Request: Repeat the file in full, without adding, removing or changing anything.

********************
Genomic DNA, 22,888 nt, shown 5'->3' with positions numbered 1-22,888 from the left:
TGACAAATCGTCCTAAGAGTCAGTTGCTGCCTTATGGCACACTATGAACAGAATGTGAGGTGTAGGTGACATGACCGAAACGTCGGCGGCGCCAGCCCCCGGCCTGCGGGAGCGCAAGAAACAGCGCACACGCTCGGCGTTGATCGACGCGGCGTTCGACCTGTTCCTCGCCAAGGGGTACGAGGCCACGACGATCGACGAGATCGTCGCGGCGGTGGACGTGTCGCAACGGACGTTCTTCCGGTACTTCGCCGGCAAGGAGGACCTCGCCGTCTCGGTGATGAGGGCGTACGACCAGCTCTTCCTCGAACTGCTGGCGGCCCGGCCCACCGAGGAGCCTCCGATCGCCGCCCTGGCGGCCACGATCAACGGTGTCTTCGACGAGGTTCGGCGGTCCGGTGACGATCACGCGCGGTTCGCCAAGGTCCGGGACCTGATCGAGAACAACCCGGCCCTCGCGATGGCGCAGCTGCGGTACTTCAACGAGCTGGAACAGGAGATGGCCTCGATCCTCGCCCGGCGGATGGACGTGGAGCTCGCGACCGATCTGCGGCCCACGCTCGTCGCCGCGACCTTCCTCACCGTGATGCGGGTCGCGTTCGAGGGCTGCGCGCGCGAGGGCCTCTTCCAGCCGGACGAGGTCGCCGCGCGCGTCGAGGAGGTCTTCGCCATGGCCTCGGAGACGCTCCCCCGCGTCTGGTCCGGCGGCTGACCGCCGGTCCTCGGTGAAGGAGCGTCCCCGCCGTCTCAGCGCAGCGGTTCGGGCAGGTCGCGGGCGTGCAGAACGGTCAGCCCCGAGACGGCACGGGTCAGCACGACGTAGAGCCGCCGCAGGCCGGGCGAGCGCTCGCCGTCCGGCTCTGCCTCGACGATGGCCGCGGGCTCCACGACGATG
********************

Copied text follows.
Genomic DNA, 22,888 nt, shown 5'->3' with positions numbered 1-22,888 from the left:
TGACAAATCGTCCTAAGAGTCAGTTGCTGCCTTATGGCACACTATGAACAGAATGTGAGGTGTAGGTGACATGACCGAAACGTCGGCGGCGCCAGCCCCCGGCCTGCGGGAGCGCAAGAAACAGCGCACACGCTCGGCGTTGATCGACGCGGCGTTCGACCTGTTCCTCGCCAAGGGGTACGAGGCCACGACGATCGACGAGATCGTCGCGGCGGTGGACGTGTCGCAACGGACGTTCTTCCGGTACTTCGCCGGCAAGGAGGACCTCGCCGTCTCGGTGATGAGGGCGTACGACCAGCTCTTCCTCGAACTGCTGGCGGCCCGGCCCACCGAGGAGCCTCCGATCGCCGCCCTGGCGGCCACGATCAACGGTGTCTTCGACGAGGTTCGGCGGTCCGGTGACGATCACGCGCGGTTCGCCAAGGTCCGGGACCTGATCGAGAACAACCCGGCCCTCGCGATGGCGCAGCTGCGGTACTTCAACGAGCTGGAACAGGAGATGGCCTCGATCCTCGCCCGGCGGATGGACGTGGAGCTCGCGACCGATCTGCGGCCCACGCTCGTCGCCGCGACCTTCCTCACCGTGATGCGGGTCGCGTTCGAGGGCTGCGCGCGCGAGGGCCTCTTCCAGCCGGACGAGGTCGCCGCGCGCGTCGAGGAGGTCTTCGCCATGGCCTCGGAGACGCTCCCCCGCGTCTGGTCCGGCGGCTGACCGCCGGTCCTCGGTGAAGGAGCGTCCCCGCCGTCTCAGCGCAGCGGTTCGGGCAGGTCGCGGGCGTGCAGAACGGTCAGCCCCGAGACGGCACGGGTCAGCACGACGTAGAGCCGCCGCAGGCCGGGCGAGCGCTCGCCGTCCGGCTCTGCCTCGACGATGGCCGCGGGCTCCACGACGATG